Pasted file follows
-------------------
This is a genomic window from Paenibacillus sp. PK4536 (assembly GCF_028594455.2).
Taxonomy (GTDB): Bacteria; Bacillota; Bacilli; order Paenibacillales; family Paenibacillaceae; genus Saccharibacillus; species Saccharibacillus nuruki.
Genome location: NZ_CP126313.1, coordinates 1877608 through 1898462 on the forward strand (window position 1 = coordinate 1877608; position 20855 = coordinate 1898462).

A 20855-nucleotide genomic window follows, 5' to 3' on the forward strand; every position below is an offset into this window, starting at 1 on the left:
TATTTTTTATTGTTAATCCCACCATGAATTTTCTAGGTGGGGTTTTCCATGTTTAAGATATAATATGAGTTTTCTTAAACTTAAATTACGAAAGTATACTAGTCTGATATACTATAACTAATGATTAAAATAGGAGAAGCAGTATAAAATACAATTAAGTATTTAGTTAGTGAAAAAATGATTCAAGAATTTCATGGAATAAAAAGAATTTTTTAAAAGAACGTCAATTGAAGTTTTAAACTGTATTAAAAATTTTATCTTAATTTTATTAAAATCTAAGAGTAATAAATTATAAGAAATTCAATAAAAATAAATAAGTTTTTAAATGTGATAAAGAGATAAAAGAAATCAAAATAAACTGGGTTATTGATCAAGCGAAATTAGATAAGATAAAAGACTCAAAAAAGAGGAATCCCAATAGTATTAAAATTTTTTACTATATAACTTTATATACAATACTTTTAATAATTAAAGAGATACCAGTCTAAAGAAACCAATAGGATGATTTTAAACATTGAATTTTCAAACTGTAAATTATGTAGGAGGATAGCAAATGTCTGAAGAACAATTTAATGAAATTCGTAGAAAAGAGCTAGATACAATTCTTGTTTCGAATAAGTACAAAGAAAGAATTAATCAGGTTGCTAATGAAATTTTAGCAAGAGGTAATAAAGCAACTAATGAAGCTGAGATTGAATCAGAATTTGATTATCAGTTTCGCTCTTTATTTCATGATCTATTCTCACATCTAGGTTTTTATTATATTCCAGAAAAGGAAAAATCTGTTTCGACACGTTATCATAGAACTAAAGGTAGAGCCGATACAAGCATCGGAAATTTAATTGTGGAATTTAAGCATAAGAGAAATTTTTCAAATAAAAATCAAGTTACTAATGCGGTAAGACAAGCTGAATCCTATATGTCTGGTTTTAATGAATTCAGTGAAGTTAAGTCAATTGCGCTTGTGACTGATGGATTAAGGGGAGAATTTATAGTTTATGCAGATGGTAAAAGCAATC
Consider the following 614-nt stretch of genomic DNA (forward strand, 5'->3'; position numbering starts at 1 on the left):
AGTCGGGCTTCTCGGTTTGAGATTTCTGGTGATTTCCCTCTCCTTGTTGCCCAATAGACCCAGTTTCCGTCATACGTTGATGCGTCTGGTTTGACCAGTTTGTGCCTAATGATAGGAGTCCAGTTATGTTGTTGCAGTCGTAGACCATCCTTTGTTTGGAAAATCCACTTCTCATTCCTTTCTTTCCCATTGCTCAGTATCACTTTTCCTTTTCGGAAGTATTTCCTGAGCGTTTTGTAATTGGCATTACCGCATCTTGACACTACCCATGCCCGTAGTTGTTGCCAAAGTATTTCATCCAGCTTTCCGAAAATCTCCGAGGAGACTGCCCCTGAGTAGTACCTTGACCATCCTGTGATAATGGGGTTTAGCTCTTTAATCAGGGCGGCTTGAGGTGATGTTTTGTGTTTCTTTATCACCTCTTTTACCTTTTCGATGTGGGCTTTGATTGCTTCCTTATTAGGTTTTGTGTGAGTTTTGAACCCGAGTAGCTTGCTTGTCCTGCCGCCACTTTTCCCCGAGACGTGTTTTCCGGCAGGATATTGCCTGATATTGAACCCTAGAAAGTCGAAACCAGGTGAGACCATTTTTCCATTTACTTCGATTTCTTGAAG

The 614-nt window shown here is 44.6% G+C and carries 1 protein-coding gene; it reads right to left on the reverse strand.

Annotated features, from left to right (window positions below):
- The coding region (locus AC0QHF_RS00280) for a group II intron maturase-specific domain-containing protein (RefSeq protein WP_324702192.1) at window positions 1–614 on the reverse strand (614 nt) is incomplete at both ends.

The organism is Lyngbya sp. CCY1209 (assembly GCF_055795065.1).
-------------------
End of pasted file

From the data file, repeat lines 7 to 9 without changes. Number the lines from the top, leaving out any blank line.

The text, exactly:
AGTCGGGCTTCTCGGTTTGAGATTTCTGGTGATTTCCCTCTCCTTGTTGCCCAATAGACCCAGTTTCCGTCATACGTTGATGCGTCTGGTTTGACCAGTTTGTGCCTAATGATAGGAGTCCAGTTATGTTGTTGCAGTCGTAGACCATCCTTTGTTTGGAAAATCCACTTCTCATTCCTTTCTTTCCCATTGCTCAGTATCACTTTTCCTTTTCGGAAGTATTTCCTGAGCGTTTTGTAATTGGCATTACCGCATCTTGACACTACCCATGCCCGTAGTTGTTGCCAAAGTATTTCATCCAGCTTTCCGAAAATCTCCGAGGAGACTGCCCCTGAGTAGTACCTTGACCATCCTGTGATAATGGGGTTTAGCTCTTTAATCAGGGCGGCTTGAGGTGATGTTTTGTGTTTCTTTATCACCTCTTTTACCTTTTCGATGTGGGCTTTGATTGCTTCCTTATTAGGTTTTGTGTGAGTTTTGAACCCGAGTAGCTTGCTTGTCCTGCCGCCACTTTTCCCCGAGACGTGTTTTCCGGCAGGATATTGCCTGATATTGAACCCTAGAAAGTCGAAACCAGGTGAGACCATTTTTCCATTTACTTCGATTTCTTGAAG

The 614-nt window shown here is 44.6% G+C and carries 1 protein-coding gene; it reads right to left on the reverse strand.

Annotated features, from left to right (window positions below):